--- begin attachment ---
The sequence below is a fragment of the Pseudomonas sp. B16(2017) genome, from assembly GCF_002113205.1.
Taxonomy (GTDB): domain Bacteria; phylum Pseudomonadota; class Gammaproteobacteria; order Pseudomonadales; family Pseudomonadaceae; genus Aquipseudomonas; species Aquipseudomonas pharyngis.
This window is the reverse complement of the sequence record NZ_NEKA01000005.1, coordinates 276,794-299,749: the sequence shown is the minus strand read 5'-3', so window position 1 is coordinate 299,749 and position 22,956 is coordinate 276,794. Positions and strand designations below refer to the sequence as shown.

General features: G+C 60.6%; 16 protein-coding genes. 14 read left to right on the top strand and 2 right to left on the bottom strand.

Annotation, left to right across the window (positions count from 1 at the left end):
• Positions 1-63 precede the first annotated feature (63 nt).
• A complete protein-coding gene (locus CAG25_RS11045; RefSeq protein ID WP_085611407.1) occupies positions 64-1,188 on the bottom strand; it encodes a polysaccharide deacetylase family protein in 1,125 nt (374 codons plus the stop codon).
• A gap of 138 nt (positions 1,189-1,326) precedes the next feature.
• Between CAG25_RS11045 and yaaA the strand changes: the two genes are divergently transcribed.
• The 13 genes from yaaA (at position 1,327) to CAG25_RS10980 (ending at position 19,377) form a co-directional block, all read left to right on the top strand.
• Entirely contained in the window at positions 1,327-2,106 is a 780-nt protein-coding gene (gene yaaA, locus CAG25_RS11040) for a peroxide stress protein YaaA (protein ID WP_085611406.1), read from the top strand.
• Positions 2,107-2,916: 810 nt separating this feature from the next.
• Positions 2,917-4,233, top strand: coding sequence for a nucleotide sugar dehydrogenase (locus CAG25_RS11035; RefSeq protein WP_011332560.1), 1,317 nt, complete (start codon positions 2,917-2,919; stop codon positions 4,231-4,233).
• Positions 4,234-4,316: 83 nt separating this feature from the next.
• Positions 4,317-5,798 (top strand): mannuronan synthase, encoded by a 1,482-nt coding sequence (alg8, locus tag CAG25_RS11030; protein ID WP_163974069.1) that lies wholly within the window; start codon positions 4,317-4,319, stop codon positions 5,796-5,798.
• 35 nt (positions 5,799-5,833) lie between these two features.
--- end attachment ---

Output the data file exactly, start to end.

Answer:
The sequence below is a fragment of the Pseudomonas sp. B16(2017) genome, from assembly GCF_002113205.1.
Taxonomy (GTDB): domain Bacteria; phylum Pseudomonadota; class Gammaproteobacteria; order Pseudomonadales; family Pseudomonadaceae; genus Aquipseudomonas; species Aquipseudomonas pharyngis.
This window is the reverse complement of the sequence record NZ_NEKA01000005.1, coordinates 276,794-299,749: the sequence shown is the minus strand read 5'-3', so window position 1 is coordinate 299,749 and position 22,956 is coordinate 276,794. Positions and strand designations below refer to the sequence as shown.

General features: G+C 60.6%; 16 protein-coding genes. 14 read left to right on the top strand and 2 right to left on the bottom strand.

Annotation, left to right across the window (positions count from 1 at the left end):
• Positions 1-63 precede the first annotated feature (63 nt).
• A complete protein-coding gene (locus CAG25_RS11045; RefSeq protein ID WP_085611407.1) occupies positions 64-1,188 on the bottom strand; it encodes a polysaccharide deacetylase family protein in 1,125 nt (374 codons plus the stop codon).
• A gap of 138 nt (positions 1,189-1,326) precedes the next feature.
• Between CAG25_RS11045 and yaaA the strand changes: the two genes are divergently transcribed.
• The 13 genes from yaaA (at position 1,327) to CAG25_RS10980 (ending at position 19,377) form a co-directional block, all read left to right on the top strand.
• Entirely contained in the window at positions 1,327-2,106 is a 780-nt protein-coding gene (gene yaaA, locus CAG25_RS11040) for a peroxide stress protein YaaA (protein ID WP_085611406.1), read from the top strand.
• Positions 2,107-2,916: 810 nt separating this feature from the next.
• Positions 2,917-4,233, top strand: coding sequence for a nucleotide sugar dehydrogenase (locus CAG25_RS11035; RefSeq protein WP_011332560.1), 1,317 nt, complete (start codon positions 2,917-2,919; stop codon positions 4,231-4,233).
• Positions 4,234-4,316: 83 nt separating this feature from the next.
• Positions 4,317-5,798 (top strand): mannuronan synthase, encoded by a 1,482-nt coding sequence (alg8, locus tag CAG25_RS11030; protein ID WP_163974069.1) that lies wholly within the window; start codon positions 4,317-4,319, stop codon positions 5,796-5,798.
• 35 nt (positions 5,799-5,833) lie between these two features.